I love a made bed. I especially love getting into a made up bed at the end of the day. I've never liked getting back into a rumpled bed after a long day. It just feels wrong and messy. Even if I do nothing else useful all day, making the bed proves that I accomplished one thing, however menial.
When I went off to college, making my bed every day became a necessity. It wasn't always in the morning, when I first got out of bed. I am most definitely not a morning person. In fact, more often than not it was probably afternoon, once classes were over and I wasn't rushing like mad to get out the door, that my bed got made. But I would always make up the bed before sitting down to study or write papers. It was a functional necessity for my education. An organized room meant an organized mind.
Recently, working at home, it's become just as imperative to my productivity that I pull up the bedding and plump the pillows before accomplishing any "real" work. Now it is actually one of the first things I do, since I'm usually not rushing off anywhere -- except to take a pee and get some breakfast before sitting down at my computer. I love that immediately I can check something off my mental task list right at the start, and it makes my whole house feel tidier.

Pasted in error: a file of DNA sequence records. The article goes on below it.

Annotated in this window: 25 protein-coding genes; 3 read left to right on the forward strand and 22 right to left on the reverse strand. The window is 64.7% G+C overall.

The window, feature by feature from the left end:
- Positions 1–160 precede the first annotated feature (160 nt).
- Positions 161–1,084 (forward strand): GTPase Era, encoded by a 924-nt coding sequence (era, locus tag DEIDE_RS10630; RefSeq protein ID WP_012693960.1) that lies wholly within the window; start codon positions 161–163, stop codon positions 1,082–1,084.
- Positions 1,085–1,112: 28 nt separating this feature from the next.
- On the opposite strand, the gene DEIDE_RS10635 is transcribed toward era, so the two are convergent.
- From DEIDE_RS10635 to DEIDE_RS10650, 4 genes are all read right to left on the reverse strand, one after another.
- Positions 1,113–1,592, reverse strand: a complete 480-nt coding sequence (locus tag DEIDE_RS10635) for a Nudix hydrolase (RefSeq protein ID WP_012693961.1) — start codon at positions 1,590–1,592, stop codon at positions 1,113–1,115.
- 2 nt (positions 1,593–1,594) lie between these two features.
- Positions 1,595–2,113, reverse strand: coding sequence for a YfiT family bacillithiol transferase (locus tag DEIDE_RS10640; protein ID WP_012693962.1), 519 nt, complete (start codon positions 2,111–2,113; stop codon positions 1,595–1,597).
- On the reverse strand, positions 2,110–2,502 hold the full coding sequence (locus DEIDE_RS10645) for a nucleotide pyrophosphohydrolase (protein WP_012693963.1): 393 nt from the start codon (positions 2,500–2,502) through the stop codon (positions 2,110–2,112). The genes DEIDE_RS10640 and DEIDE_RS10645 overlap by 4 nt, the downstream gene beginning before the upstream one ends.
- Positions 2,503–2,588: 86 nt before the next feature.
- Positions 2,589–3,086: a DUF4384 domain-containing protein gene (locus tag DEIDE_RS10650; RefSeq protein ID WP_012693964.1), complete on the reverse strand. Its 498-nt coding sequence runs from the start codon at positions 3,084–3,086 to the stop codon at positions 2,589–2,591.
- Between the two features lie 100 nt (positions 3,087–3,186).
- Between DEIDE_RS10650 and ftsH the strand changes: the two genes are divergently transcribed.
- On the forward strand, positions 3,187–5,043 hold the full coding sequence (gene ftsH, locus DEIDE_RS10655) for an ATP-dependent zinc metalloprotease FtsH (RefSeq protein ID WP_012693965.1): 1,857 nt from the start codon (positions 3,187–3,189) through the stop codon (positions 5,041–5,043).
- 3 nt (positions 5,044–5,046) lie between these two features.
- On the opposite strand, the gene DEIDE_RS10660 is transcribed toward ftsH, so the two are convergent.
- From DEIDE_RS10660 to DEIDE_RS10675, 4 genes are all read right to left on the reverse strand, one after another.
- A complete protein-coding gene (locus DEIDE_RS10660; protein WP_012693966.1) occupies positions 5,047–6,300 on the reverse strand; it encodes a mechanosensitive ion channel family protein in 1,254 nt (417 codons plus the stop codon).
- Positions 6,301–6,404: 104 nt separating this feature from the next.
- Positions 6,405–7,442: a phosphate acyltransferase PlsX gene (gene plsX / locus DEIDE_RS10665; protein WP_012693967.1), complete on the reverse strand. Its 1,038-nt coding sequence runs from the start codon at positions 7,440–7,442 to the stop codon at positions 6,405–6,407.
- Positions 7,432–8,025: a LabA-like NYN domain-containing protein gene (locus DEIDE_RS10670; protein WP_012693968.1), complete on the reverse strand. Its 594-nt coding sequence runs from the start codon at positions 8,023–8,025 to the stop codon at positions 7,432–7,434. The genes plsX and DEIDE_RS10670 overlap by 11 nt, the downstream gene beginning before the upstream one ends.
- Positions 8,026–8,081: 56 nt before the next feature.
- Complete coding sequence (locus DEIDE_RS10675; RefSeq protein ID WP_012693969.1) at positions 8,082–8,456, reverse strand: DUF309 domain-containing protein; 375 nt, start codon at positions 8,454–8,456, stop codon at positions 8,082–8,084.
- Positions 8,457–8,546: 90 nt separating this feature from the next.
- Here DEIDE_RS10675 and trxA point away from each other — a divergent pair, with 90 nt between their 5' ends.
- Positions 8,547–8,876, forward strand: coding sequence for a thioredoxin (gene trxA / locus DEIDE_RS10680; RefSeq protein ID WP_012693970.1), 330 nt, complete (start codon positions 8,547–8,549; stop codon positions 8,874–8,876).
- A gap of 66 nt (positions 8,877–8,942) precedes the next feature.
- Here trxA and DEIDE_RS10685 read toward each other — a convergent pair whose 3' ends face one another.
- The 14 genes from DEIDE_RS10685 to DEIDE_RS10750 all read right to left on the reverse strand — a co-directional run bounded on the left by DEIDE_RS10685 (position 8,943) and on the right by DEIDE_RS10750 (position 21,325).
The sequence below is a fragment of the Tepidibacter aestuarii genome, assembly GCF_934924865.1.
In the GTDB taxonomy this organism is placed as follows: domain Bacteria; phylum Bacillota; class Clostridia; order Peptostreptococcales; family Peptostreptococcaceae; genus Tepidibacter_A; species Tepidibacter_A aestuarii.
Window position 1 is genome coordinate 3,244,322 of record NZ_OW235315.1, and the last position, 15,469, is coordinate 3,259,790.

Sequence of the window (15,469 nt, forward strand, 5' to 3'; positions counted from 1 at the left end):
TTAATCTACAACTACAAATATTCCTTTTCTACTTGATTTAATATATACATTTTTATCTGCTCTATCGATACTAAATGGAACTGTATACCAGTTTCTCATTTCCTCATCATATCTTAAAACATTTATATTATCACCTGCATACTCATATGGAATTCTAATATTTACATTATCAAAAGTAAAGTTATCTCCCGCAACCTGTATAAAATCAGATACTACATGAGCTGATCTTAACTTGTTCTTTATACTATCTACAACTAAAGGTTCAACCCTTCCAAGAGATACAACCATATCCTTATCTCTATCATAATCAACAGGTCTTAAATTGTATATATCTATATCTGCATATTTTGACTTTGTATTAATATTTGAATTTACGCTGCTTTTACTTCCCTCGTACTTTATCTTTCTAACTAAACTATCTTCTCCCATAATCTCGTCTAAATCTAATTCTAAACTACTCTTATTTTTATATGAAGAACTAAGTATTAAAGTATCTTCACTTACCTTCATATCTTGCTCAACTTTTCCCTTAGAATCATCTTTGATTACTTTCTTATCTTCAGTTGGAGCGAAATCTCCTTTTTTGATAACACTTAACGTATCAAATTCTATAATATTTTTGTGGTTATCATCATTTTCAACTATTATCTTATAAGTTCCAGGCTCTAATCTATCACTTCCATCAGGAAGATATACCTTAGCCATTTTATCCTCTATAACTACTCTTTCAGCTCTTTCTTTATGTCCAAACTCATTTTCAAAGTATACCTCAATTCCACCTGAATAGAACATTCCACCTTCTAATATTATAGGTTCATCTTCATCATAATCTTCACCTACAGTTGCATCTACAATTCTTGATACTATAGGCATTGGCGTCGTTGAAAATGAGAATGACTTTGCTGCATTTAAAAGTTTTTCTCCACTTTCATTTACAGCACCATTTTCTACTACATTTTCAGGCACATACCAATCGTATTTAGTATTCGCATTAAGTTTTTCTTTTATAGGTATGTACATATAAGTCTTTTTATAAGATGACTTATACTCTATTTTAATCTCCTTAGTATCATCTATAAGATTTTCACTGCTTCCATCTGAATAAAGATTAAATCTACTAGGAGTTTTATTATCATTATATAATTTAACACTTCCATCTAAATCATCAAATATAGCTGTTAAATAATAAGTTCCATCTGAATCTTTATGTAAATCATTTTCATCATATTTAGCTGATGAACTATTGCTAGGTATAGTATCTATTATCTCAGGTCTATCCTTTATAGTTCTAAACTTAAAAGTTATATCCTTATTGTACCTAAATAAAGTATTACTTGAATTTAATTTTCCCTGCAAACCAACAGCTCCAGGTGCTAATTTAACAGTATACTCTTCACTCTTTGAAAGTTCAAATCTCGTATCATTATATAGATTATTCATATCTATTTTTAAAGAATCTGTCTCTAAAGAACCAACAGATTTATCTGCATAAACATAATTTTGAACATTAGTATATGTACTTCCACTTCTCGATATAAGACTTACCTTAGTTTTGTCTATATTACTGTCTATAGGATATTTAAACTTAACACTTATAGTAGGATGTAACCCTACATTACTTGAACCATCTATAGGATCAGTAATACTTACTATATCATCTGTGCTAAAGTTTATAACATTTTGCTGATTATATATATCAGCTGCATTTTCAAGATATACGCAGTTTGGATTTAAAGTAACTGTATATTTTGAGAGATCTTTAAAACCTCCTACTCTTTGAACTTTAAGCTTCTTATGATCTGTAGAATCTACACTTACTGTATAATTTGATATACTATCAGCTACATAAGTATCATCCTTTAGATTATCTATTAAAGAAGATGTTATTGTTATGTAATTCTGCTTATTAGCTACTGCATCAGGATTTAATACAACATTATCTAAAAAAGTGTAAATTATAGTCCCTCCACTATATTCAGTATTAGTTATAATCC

Add to those practical reasons a heavy burden of grief, and making the bed has become a staple form of therapy. Comfort is found in routine and participating in "normal" activities, when so many other aspects of life no longer seem normal. Some days are much easier than others, for sure. But many days I fear I would just get right back in bed if I didn't make it up. It has become the signifier that the day has begun, and there is no going back. "You're up, you can do this, keep going."
Until today it never occurred to me that making my bed was something that was always on the chore list growing up, without fail. My dad stressed neatness in our personal spaces even more than my mom. She's the one that worries about the house being clean for company, but she always tended toward the parenting principle that our rooms were our sanctuaries and were ours to keep (within reason) to our own standards. However, bed-making was an item that was always at the top of those daily lists made out by my dad and begrudgingly followed by his children.
People say I will find ways to keep my dad close, even though he isn't physically here with us anymore. They say that I can be comforted by knowing he's always going to be apart of who I am, and that I will always carry him with me. Maybe it's a stretch, but in this small task - ingrained in me by my father - I find this to be true. And I find it to be comforting.
I will happily make my bed everyday with you in mind, Dad. We will start each day together.